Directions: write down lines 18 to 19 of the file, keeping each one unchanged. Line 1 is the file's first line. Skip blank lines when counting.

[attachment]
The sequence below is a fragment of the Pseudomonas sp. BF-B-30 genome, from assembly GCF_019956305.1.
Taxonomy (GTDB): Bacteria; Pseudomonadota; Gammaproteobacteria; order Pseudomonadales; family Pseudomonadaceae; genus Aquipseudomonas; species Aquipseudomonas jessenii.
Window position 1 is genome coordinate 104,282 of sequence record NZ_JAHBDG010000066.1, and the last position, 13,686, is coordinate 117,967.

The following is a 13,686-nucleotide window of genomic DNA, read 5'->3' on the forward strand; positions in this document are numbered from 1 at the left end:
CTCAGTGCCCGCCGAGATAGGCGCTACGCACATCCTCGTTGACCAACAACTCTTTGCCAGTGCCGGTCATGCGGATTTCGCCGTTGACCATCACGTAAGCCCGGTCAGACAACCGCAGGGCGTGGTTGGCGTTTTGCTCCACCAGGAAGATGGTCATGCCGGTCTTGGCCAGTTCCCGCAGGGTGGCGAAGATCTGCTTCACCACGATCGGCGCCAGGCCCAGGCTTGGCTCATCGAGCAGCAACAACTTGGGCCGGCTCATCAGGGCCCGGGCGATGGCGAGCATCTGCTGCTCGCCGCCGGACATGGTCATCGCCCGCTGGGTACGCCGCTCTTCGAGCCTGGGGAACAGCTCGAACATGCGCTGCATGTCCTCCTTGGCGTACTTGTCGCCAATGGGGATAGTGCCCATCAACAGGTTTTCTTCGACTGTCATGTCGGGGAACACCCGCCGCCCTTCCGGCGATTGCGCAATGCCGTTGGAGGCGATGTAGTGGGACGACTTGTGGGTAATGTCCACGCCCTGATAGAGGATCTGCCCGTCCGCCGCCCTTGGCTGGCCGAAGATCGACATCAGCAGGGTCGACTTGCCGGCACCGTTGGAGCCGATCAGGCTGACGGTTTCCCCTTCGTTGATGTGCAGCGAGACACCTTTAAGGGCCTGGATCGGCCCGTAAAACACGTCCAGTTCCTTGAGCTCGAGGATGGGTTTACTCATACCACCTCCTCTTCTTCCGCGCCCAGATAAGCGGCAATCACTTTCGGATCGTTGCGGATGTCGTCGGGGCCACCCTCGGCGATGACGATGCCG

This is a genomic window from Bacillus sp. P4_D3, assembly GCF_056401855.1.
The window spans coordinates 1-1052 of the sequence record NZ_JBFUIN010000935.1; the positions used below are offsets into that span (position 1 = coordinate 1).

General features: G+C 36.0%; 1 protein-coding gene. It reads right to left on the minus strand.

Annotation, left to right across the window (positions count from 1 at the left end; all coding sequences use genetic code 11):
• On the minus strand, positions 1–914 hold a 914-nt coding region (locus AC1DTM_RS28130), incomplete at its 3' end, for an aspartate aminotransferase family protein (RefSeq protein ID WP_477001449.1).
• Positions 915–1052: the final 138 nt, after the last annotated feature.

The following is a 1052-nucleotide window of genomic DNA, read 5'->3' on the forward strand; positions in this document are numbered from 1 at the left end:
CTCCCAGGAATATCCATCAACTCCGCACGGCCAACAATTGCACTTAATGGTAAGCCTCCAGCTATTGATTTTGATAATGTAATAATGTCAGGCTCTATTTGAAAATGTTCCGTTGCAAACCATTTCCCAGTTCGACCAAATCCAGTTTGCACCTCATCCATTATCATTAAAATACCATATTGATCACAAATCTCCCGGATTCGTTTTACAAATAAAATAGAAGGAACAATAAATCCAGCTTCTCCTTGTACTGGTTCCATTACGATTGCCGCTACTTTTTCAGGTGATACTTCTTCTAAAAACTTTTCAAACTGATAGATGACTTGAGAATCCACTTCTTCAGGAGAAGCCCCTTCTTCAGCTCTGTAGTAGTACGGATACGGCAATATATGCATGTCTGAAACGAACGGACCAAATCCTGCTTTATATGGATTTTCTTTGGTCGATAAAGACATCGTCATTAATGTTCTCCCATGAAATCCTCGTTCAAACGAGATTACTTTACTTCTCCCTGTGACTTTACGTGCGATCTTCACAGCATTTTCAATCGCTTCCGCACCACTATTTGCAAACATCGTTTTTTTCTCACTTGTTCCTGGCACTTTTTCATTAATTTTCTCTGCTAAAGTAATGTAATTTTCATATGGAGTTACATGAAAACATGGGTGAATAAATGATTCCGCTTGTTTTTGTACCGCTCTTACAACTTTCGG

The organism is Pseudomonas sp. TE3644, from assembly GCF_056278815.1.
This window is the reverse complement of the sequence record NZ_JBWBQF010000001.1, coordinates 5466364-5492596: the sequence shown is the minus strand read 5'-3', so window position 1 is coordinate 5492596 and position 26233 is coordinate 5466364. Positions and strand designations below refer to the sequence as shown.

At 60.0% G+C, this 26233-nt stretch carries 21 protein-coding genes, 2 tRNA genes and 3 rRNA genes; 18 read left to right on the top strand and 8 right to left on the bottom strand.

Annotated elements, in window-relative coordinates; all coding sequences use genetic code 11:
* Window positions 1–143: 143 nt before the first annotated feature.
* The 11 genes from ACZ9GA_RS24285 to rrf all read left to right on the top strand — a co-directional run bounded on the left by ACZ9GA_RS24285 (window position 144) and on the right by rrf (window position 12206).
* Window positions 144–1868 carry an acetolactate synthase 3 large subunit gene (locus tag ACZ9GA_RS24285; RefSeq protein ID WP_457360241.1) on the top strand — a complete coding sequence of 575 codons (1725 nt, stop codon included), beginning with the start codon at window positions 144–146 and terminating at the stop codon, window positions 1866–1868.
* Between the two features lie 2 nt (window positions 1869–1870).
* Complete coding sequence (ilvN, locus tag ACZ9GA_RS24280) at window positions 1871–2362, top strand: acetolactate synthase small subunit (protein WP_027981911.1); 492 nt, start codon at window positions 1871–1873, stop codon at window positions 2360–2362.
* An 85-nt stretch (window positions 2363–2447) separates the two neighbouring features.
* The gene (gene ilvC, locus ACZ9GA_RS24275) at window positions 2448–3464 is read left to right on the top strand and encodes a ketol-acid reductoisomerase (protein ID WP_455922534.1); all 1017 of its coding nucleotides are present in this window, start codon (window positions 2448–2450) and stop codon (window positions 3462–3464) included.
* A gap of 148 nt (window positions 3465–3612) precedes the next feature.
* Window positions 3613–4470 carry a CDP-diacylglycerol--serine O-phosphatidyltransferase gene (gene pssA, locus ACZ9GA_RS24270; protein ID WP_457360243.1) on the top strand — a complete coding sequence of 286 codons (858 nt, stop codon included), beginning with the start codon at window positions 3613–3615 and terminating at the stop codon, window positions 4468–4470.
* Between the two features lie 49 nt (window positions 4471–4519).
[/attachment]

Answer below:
* Window positions 1–143: 143 nt before the first annotated feature.
* The 11 genes from ACZ9GA_RS24285 to rrf all read left to right on the top strand — a co-directional run bounded on the left by ACZ9GA_RS24285 (window position 144) and on the right by rrf (window position 12206).